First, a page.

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A Computing Project that has been running for 50 years

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Part of the TCSS Symposium

Often when people think about Computer Science they will imagine that everything is very new and constantly changing. Well in some sense one of the key features of the subject is that rapid change, but it can also come as a surprise to find that there can be projects that have been successful enough that they last for a seriously long time and there is still more to do. The one I know about is called “Reduce” and is a system that performs algebra – in the sense that it does symbolic integration and differentiation and the other sorts of mathematical things that are part of what every scientist needs to do every day. It was started by Tony Hearn, whose PhD was in Theoretical Physics here at Trinity. Onwards from that he decided that some of the tedious calculations associated with Feynman Diagrams he was interested in might be done better by computer than by hand. The program he started expanded and became a general purpose symbolic algebra system and gradually others join in the work of developing, maintaining and distributing it. I find it is now rather over 40 years ago that I first got involved – and computers have changed a lot over the intervening years. Around a decade ago Hearn released Reduce so all its sources are now freely available to anybody, and a collection of us support it via its web-site at sourceforge. As well as being old Reduce is now quite sizable and the sourceforge site currently hosts the roughly 2.5 million of lines of source code involved. I will talk about some of the joys and challenges working with something that has so much history, that has contributions from pretty well all around the world and that is large enough that no one individual can understand it all. It you end up as a research Computer Scientist you may, if incautious, eventually find yourself faced with the same sorts of challenge.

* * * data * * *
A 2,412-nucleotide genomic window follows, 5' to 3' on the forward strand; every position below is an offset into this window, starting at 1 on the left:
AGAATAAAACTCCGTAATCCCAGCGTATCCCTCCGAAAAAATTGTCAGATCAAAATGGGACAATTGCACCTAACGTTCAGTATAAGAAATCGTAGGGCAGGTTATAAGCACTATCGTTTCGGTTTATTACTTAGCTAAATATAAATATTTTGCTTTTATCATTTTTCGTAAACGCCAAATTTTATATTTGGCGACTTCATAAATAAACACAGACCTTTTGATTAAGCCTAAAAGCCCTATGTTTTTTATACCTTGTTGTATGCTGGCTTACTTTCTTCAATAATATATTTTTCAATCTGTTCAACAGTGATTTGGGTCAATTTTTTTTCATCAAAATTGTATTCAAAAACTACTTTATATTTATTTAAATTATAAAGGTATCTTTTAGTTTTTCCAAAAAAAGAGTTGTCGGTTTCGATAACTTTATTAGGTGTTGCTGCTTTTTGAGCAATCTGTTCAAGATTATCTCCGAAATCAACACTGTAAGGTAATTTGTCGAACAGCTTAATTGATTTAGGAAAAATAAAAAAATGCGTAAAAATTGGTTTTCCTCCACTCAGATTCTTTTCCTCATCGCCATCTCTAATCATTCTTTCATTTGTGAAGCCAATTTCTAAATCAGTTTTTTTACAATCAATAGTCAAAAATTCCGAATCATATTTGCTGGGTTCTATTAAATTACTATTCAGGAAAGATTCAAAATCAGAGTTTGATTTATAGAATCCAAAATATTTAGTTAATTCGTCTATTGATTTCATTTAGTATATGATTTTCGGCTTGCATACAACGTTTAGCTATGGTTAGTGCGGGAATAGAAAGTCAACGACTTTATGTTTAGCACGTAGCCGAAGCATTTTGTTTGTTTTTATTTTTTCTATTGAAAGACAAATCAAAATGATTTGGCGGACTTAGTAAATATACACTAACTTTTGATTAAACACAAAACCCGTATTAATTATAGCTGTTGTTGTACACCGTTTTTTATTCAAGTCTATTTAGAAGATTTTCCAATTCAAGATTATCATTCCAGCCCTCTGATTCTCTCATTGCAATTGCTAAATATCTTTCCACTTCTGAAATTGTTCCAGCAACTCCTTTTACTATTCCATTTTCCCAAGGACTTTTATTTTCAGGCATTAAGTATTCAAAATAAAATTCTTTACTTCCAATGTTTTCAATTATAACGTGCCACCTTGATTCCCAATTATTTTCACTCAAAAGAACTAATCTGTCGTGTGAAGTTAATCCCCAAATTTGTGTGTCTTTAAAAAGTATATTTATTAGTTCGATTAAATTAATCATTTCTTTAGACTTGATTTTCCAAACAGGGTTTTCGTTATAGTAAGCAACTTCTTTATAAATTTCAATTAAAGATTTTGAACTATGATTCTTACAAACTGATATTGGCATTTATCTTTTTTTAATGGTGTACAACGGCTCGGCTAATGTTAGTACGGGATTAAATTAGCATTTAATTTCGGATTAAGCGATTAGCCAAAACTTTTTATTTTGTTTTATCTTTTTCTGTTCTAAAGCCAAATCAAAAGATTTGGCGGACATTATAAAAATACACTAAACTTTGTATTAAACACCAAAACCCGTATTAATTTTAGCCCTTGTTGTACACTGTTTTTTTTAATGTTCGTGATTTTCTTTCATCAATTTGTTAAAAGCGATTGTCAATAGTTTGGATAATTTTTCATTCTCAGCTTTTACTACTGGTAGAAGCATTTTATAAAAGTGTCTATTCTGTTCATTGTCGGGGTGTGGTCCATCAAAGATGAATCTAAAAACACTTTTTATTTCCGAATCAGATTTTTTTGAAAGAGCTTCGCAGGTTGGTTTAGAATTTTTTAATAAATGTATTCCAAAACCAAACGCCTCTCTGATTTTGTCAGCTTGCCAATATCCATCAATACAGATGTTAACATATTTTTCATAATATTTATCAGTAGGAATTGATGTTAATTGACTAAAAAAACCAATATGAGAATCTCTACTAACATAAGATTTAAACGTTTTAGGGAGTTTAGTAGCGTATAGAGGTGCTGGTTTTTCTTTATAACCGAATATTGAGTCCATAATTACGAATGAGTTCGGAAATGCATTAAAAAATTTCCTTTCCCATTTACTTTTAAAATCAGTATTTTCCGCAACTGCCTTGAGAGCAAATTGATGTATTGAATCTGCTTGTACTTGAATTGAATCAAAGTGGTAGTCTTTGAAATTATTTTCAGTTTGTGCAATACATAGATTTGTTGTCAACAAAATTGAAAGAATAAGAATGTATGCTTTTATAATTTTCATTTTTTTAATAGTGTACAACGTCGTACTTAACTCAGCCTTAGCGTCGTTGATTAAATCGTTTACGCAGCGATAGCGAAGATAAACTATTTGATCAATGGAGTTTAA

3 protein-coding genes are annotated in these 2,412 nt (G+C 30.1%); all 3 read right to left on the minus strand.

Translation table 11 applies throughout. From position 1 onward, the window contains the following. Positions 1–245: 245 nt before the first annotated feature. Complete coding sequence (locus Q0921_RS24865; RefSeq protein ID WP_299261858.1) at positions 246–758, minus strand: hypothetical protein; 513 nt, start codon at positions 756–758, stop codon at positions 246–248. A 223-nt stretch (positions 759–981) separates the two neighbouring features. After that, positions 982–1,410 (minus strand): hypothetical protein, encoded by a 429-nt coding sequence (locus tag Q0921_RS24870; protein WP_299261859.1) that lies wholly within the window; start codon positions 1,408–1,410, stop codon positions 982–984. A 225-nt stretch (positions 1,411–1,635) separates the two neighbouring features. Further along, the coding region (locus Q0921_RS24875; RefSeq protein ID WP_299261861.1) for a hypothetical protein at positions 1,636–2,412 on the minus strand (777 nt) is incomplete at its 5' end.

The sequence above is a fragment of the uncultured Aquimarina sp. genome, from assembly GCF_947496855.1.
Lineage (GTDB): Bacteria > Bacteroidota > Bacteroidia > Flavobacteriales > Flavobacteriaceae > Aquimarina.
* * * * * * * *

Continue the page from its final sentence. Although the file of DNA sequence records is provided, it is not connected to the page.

This talk is part of the Trinity College Science Society (TCSS) series.

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